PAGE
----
Digital modulation and achievable information rates of thru-body haptic communications

Natalie Hanisch, Massimiliano Pierobon

Research output: Chapter in Book/Report/Conference proceedingConference contribution

3 Scopus citations


The ever increasing biocompatibility and pervasive nature of wearable and implantable devices demand novel sustainable solutions to realize their connectivity, which can impact broad application scenarios such as in the defense, biomedicine, and entertainment fields. Where wireless electromagnetic communications are facing challenges such as device miniaturization, energy scarcity, limited range, and possibility of interception, solutions not only inspired but also based on natural communication means might result into valid alternatives. In this paper, a communication paradigm where digital information is propagated through the nervous system is proposed and analyzed on the basis of achievable information rates. In particular, this paradigm is based on an analytical framework where the response of a system based on haptic (tactile) information transmission and ElectroEncephaloGraphy (EEG)-based reception is modeled and characterized. Computational neuroscience models of the somatosensory signal representation in the brain, coupled with models of the generation and propagation of somatosensory stimulation from skin mechanoreceptors, are employed in this paper to provide a proof-of-concept evaluation of achievable performance in encoding information bits into tactile stimulation, and decoding them from the recorded brain activity. Based on these models, the system is simulated and the resulting data are utilized to train a Support Vector Machine (SVM) classifier, which is finally used to provide a proof-of-concept validation of the system performance in terms of information rates against bit error probability at the reception.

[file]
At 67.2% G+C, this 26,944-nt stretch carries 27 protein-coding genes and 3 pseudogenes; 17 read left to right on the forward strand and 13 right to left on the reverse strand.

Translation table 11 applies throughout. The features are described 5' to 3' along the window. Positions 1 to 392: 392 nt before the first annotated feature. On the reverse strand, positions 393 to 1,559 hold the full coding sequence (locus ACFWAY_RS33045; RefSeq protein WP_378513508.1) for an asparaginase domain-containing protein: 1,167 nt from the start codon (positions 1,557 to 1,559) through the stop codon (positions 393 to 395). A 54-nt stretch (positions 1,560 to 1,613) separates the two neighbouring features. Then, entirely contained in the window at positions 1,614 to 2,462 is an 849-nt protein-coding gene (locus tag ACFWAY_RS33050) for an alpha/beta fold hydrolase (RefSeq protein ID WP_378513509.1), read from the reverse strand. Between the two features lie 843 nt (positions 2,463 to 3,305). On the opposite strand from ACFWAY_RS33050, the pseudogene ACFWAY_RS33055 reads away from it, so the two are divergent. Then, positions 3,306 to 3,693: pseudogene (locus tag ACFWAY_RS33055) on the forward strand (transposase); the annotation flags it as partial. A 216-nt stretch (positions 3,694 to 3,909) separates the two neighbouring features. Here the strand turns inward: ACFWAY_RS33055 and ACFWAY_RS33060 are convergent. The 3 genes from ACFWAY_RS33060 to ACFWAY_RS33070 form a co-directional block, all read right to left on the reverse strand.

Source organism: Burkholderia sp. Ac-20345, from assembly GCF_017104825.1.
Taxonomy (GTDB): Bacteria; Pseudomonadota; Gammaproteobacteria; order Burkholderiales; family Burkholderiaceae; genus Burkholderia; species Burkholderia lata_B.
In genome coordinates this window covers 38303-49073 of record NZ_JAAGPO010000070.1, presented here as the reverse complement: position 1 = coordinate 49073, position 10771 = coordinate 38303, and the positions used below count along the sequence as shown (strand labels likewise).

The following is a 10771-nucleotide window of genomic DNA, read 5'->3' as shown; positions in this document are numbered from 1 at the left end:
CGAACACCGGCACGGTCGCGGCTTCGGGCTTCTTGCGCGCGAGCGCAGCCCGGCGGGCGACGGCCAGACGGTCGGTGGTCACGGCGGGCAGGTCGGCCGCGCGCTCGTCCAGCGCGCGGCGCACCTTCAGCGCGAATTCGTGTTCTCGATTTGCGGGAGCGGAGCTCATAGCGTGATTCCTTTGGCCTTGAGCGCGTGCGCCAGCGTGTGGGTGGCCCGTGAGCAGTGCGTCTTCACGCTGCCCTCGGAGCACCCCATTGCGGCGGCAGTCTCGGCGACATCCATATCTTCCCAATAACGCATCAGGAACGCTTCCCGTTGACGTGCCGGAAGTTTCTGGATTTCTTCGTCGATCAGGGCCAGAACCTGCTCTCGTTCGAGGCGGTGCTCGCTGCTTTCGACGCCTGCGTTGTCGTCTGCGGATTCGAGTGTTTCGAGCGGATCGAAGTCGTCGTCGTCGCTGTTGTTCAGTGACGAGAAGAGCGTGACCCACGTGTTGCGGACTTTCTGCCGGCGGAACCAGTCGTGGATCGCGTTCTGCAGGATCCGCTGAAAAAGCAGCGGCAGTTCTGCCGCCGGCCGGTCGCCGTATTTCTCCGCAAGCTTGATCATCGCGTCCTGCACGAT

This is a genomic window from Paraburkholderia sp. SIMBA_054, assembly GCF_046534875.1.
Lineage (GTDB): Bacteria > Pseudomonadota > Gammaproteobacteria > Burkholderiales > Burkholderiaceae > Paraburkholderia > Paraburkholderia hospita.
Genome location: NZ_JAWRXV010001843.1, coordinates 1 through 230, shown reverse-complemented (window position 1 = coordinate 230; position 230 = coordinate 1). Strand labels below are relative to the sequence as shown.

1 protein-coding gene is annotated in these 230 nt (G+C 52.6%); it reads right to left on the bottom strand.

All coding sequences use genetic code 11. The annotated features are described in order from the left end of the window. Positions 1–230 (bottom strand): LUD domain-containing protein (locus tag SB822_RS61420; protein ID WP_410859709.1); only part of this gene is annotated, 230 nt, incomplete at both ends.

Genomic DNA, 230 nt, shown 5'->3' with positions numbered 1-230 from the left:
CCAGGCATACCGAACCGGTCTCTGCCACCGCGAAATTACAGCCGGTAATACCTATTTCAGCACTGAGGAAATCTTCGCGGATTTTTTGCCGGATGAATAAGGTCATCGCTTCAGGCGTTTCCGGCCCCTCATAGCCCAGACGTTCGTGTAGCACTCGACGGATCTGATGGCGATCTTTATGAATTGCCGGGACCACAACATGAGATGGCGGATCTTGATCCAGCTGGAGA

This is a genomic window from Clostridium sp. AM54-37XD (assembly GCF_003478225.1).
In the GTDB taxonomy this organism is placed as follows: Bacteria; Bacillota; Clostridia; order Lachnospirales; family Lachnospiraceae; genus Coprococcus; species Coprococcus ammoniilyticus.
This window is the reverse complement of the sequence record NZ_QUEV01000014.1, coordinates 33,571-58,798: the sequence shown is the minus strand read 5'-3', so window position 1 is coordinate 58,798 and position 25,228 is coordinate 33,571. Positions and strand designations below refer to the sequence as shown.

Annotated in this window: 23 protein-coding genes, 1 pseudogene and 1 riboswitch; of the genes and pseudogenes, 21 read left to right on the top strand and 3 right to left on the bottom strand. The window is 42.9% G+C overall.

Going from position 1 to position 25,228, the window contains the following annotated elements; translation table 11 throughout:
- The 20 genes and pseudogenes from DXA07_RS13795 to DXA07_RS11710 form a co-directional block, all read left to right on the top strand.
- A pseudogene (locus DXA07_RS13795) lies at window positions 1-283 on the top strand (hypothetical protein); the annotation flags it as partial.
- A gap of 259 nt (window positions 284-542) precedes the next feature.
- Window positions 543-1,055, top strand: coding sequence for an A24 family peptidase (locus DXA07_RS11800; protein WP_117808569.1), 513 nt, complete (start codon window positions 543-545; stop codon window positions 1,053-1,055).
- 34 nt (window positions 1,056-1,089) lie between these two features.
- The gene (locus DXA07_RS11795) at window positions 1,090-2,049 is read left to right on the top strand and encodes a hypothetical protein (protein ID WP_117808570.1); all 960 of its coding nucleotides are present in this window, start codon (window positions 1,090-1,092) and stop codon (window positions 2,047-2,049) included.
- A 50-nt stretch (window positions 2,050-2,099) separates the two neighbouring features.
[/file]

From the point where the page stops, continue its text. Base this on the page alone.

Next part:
Original languageEnglish (US)
Title of host publicationDisruptive Technologies in Sensors and Sensor Systems
EditorsRussell D. Hall, Misty Blowers, Jonathan Williams
ISBN (Electronic)9781510609136
StatePublished - 2017
EventDisruptive Technologies in Sensors and Sensor Systems 2017 - Anaheim, United States
Duration: Apr 11 2017Apr 12 2017

Publication series

NameProceedings of SPIE - The International Society for Optical Engineering
ISSN (Print)0277-786X
ISSN (Electronic)1996-756X


OtherDisruptive Technologies in Sensors and Sensor Systems 2017
Country/TerritoryUnited States


  • Body area networks
  • Communication system modeling
  • Device-To-device networks
  • Electroencephalogram
  • Haptic communications
  • Neural field theory
  • Somatosensory evoked potentials
  • Wearable sensor networks

ASJC Scopus subject areas

  • Electronic, Optical and Magnetic Materials
  • Condensed Matter Physics
  • Computer Science Applications
  • Applied Mathematics
  • Electrical and Electronic Engineering


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